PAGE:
The 1962 book Silent Spring and the 2006 documentary An Inconvenient Truth were invaluable in raising awareness of the dangers to human life posed by environmental contamination.
Now, perhaps the history of the environmental movement will note a new call to action, from the age of viral videos.
'Under the Dome' was released in China on February 28, and it's already racked up more than 200 million views--despite its length of 103 minutes.
This wake-up call for the world's largest new-car market was produced by a Chinese journalist at her own expense, according to a LinkedIn post describing the documentary.
UPDATE: As of last weekend, according to The New York Times, the video has vanished from websites accessible to Chinese citizens. "Major Chinese video websites deleted it," according to the newspaper, "under orders from the Communist Party's central propaganda department."
Chai Jing is a former reporter and anchor for the state-controlled China Central Television.
She quit that job last year to take care of her infant daughter, who underwent surgery for a benign tumor.
She funneled $160,000 of her own money into this effort to warn Chinese citizens of the consequences of air pollution.
It may share its title with a Stephen King novel, but Under the Dome discusses the very real health effects of air pollution in China right now.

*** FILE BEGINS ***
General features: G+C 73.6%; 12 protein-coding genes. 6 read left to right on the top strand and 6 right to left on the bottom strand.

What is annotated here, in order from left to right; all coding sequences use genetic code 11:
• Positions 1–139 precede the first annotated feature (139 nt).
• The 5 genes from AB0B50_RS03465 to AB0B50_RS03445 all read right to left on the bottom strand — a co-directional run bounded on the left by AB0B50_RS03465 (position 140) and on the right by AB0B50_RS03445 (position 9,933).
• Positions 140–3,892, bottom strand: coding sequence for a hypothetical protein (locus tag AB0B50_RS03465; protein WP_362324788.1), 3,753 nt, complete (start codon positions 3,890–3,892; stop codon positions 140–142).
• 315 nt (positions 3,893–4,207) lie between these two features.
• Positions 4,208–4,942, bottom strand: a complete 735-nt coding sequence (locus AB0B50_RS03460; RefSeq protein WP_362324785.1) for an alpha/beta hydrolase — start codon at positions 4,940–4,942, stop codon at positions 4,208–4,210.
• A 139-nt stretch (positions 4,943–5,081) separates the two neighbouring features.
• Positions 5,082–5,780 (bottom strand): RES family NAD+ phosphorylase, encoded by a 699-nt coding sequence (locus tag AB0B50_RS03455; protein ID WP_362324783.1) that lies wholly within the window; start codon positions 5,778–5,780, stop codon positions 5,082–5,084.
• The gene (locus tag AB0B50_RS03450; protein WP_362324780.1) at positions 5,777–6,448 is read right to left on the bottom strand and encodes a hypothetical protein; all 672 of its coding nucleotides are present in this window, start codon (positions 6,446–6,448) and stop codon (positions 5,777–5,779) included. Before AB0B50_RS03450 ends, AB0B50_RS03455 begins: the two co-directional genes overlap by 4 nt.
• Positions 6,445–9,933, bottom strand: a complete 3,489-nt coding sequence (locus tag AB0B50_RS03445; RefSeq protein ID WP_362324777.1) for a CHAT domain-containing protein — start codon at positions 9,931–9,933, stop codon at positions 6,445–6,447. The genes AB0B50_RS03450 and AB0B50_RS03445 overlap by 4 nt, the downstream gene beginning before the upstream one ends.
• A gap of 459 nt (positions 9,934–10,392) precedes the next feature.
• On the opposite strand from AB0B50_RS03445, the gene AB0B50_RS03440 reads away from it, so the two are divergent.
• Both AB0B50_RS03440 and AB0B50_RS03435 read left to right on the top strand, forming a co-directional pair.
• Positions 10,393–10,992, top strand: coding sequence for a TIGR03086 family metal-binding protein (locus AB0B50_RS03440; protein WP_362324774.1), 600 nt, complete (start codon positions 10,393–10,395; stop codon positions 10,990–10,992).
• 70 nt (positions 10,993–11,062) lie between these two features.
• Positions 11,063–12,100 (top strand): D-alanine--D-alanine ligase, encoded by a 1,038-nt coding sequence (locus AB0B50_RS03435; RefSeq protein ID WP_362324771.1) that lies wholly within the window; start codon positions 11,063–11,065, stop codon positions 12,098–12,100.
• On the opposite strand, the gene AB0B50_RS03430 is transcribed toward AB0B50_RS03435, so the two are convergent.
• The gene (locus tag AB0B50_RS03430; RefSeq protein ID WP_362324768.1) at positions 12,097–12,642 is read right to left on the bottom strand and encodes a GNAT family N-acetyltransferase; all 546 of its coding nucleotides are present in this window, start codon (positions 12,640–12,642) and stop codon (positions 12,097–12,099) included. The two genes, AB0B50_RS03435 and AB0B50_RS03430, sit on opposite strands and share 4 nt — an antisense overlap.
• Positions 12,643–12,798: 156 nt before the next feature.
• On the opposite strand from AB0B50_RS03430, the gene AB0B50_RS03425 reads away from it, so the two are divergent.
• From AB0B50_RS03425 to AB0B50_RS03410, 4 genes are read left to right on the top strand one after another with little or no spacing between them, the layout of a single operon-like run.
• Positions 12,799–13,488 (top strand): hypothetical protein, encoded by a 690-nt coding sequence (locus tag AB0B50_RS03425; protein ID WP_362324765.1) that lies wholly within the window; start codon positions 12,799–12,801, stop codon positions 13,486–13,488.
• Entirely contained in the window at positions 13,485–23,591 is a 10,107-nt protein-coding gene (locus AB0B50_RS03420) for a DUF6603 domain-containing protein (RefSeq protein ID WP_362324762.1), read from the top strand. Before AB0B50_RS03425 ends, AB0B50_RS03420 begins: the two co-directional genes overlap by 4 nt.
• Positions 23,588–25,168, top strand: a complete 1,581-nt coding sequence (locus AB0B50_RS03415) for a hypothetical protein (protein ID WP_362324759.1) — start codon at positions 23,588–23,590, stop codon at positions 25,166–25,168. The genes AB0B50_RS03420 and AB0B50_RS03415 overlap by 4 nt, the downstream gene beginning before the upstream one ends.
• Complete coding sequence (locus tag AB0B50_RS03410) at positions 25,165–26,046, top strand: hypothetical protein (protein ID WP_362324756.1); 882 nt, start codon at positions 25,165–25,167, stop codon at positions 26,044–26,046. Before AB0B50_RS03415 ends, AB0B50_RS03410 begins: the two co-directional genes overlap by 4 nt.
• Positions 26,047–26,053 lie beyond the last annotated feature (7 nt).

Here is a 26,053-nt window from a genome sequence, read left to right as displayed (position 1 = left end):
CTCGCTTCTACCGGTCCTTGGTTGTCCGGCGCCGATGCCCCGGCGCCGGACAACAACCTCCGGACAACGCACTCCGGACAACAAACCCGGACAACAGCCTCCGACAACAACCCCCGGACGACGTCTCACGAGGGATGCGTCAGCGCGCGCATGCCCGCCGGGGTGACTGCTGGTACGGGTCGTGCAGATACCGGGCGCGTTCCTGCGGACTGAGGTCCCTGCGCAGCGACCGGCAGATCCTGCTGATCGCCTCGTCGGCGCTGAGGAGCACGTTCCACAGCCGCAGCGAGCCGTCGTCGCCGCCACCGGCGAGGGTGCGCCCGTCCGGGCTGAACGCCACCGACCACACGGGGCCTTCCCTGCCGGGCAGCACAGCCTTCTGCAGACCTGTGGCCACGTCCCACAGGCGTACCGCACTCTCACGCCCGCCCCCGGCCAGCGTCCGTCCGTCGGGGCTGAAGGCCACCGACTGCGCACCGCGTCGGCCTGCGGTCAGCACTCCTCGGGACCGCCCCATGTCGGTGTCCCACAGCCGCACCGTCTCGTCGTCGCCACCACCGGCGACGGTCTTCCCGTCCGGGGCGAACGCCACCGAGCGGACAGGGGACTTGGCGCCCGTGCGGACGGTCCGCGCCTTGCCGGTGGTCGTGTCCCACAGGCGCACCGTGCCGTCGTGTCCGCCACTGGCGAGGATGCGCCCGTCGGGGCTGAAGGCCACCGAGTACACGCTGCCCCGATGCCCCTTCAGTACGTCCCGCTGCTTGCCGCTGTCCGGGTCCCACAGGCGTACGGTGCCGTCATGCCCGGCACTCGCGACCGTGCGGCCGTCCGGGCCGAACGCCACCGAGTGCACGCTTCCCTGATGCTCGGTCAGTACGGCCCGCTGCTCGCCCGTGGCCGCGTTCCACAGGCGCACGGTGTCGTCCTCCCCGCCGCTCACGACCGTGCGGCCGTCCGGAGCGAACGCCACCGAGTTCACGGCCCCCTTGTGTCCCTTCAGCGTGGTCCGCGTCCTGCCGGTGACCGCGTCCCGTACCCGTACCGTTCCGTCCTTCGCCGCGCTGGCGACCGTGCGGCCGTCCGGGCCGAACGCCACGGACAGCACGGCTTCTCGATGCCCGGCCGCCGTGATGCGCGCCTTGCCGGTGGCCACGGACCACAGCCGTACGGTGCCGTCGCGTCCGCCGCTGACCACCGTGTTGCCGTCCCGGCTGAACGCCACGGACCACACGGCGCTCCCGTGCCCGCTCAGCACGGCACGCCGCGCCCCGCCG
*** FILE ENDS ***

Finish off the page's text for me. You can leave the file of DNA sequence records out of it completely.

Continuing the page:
In it, Chai explains that on almost half the days of 2014, she was afraid to let her daughter go outside because of poor air quality.
She talks to both ordinary Chinese citizens and government officials, and uses Los Angeles and London as examples of how pollution can be successfully mitigated.
Remarkably for a country whose government rarely tolerates even implicit criticism, the questions raised by Under the Dome haven't provoked a negative response from authorities.
Chai was interviewed by the state-owned People's Daily, which also briefly posted the film on its website.
It's since been taken down, but is available elsewhere.
Environmental Minister Chen Jining reportedly praised Under the Dome, comparing it to Silent Spring--which helped galvanize the U.S. environmental movement by exposing the deleterious effects of pesticides.
China has taken some steps to address pollution recently, but restrictive regulations in China are often at odds with the desire for a rapid pace of economic growth.
The national government is now aggressively promoting emission-free electric cars, and certain cities are capping new-car registrations.
However, China's electric grid still relies primarily on coal, and its environmental regulations are less strict than in other countries.
Those are issues that will have to be addressed, and aggressively so, before significant progress can be made.
But awareness is the first part of the battle, and Chai's video has already had an outsize impact.